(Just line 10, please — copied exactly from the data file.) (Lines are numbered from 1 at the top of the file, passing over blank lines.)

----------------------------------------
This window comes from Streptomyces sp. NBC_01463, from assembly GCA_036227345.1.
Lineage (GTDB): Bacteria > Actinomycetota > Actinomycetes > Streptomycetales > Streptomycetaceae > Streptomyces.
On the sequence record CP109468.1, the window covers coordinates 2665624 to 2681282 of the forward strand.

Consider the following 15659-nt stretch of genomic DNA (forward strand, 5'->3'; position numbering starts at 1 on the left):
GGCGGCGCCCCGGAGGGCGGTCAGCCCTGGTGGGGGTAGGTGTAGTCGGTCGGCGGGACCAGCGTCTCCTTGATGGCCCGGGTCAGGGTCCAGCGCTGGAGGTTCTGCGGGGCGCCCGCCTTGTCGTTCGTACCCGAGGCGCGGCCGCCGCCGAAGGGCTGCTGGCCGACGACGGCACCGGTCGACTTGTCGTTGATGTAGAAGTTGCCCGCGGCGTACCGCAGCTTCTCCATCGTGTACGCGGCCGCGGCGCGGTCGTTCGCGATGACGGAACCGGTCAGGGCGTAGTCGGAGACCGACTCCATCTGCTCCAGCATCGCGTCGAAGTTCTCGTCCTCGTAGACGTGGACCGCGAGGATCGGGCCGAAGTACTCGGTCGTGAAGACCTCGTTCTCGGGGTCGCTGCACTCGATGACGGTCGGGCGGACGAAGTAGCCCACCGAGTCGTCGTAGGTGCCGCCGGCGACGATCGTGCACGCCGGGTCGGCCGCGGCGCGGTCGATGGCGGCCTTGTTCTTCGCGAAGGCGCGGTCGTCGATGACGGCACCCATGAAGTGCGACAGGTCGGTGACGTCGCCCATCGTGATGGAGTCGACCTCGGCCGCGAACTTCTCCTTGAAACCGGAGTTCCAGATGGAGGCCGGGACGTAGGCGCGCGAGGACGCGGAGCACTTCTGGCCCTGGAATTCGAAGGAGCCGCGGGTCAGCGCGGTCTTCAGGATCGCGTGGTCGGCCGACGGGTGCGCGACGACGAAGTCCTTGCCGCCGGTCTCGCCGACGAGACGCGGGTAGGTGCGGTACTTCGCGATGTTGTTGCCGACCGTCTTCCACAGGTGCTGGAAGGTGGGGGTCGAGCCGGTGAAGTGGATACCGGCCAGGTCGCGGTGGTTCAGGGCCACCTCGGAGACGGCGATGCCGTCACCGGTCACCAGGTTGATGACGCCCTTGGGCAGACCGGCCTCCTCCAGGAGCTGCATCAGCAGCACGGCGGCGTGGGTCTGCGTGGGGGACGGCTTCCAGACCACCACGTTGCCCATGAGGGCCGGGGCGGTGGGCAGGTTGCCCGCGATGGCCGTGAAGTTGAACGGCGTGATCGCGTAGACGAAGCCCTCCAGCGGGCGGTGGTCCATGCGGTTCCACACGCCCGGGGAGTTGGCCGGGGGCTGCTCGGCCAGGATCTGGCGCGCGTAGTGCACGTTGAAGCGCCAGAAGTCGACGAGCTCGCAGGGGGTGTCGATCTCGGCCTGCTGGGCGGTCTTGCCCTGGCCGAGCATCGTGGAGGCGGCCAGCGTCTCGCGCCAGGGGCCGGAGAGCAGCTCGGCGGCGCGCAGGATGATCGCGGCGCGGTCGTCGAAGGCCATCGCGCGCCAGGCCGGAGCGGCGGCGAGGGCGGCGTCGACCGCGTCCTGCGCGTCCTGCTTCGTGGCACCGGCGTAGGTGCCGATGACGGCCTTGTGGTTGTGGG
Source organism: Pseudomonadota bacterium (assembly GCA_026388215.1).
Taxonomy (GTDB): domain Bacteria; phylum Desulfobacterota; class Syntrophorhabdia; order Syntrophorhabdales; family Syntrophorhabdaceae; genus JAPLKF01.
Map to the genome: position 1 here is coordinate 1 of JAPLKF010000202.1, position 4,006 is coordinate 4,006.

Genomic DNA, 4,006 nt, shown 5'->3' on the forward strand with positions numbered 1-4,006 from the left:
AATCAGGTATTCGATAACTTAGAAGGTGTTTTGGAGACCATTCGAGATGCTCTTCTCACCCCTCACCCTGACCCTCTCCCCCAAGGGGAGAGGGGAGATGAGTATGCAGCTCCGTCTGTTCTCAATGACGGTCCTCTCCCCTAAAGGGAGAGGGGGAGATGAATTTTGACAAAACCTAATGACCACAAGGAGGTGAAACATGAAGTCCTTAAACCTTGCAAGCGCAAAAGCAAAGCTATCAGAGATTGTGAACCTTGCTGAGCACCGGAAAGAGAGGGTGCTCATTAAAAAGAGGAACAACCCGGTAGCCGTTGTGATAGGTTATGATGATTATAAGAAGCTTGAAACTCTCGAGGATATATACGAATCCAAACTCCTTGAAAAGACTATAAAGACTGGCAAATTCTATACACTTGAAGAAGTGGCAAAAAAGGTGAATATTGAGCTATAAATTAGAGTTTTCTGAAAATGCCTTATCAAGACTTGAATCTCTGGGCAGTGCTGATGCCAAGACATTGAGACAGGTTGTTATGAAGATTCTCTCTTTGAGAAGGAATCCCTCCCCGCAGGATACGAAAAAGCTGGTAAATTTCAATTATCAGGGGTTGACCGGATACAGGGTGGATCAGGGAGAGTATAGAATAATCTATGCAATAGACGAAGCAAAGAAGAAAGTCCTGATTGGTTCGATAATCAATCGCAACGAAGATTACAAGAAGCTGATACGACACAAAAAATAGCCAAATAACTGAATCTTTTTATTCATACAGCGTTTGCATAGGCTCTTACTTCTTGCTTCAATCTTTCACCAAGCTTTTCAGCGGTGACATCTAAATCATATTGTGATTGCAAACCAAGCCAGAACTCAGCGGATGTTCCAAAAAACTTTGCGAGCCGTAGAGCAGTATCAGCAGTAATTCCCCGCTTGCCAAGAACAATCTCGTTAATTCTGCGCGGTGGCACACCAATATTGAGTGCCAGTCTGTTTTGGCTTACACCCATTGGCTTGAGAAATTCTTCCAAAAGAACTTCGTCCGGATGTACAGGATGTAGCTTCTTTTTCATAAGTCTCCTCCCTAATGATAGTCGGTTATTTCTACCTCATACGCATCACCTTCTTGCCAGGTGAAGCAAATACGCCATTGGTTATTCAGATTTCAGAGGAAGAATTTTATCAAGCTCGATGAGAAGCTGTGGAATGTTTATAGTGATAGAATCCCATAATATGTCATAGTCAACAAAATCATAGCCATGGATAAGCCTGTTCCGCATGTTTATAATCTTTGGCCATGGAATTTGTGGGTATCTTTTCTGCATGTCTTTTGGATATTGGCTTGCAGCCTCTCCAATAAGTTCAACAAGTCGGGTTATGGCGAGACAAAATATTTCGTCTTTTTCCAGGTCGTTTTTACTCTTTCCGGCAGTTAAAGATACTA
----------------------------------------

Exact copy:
AATCAGGTATTCGATAACTTAGAAGGTGTTTTGGAGACCATTCGAGATGCTCTTCTCACCCCTCACCCTGACCCTCTCCCCCAAGGGGAGAGGGGAGATGAGTATGCAGCTCCGTCTGTTCTCAATGACGGTCCTCTCCCCTAAAGGGAGAGGGGGAGATGAATTTTGACAAAACCTAATGACCACAAGGAGGTGAAACATGAAGTCCTTAAACCTTGCAAGCGCAAAAGCAAAGCTATCAGAGATTGTGAACCTTGCTGAGCACCGGAAAGAGAGGGTGCTCATTAAAAAGAGGAACAACCCGGTAGCCGTTGTGATAGGTTATGATGATTATAAGAAGCTTGAAACTCTCGAGGATATATACGAATCCAAACTCCTTGAAAAGACTATAAAGACTGGCAAATTCTATACACTTGAAGAAGTGGCAAAAAAGGTGAATATTGAGCTATAAATTAGAGTTTTCTGAAAATGCCTTATCAAGACTTGAATCTCTGGGCAGTGCTGATGCCAAGACATTGAGACAGGTTGTTATGAAGATTCTCTCTTTGAGAAGGAATCCCTCCCCGCAGGATACGAAAAAGCTGGTAAATTTCAATTATCAGGGGTTGACCGGATACAGGGTGGATCAGGGAGAGTATAGAATAATCTATGCAATAGACGAAGCAAAGAAGAAAGTCCTGATTGGTTCGATAATCAATCGCAACGAAGATTACAAGAAGCTGATACGACACAAAAAATAGCCAAATAACTGAATCTTTTTATTCATACAGCGTTTGCATAGGCTCTTACTTCTTGCTTCAATCTTTCACCAAGCTTTTCAGCGGTGACATCTAAATCATATTGTGATTGCAAACCAAGCCAGAACTCAGCGGATGTTCCAAAAAACTTTGCGAGCCGTAGAGCAGTATCAGCAGTAATTCCCCGCTTGCCAAGAACAATCTCGTTAATTCTGCGCGGTGGCACACCAATATTGAGTGCCAGTCTGTTTTGGCTTACACCCATTGGCTTGAGAAATTCTTCCAAAAGAACTTCGTCCGGATGTACAGGATGTAGCTTCTTTTTCATAAGTCTCCTCCCTAATGATAGTCGGTTATTTCTACCTCATACGCATCACCTTCTTGCCAGGTGAAGCAAATACGCCATTGGTTATTCAGATTTCAGAGGAAGAATTTTATCAAGCTCGATGAGAAGCTGTGGAATGTTTATAGTGATAGAATCCCATAATATGTCATAGTCAACAAAATCATAGCCATGGATAAGCCTGTTCCGCATGTTTATAATCTTTGGCCATGGAATTTGTGGGTATCTTTTCTGCATGTCTTTTGGATATTGGCTTGCAGCCTCTCCAATAAGTTCAACAAGTCGGGTTATGGCGAGACAAAATATTTCGTCTTTTTCCAGGTCGTTTTTACTCTTTCCGGCAGTTAAAGATACTA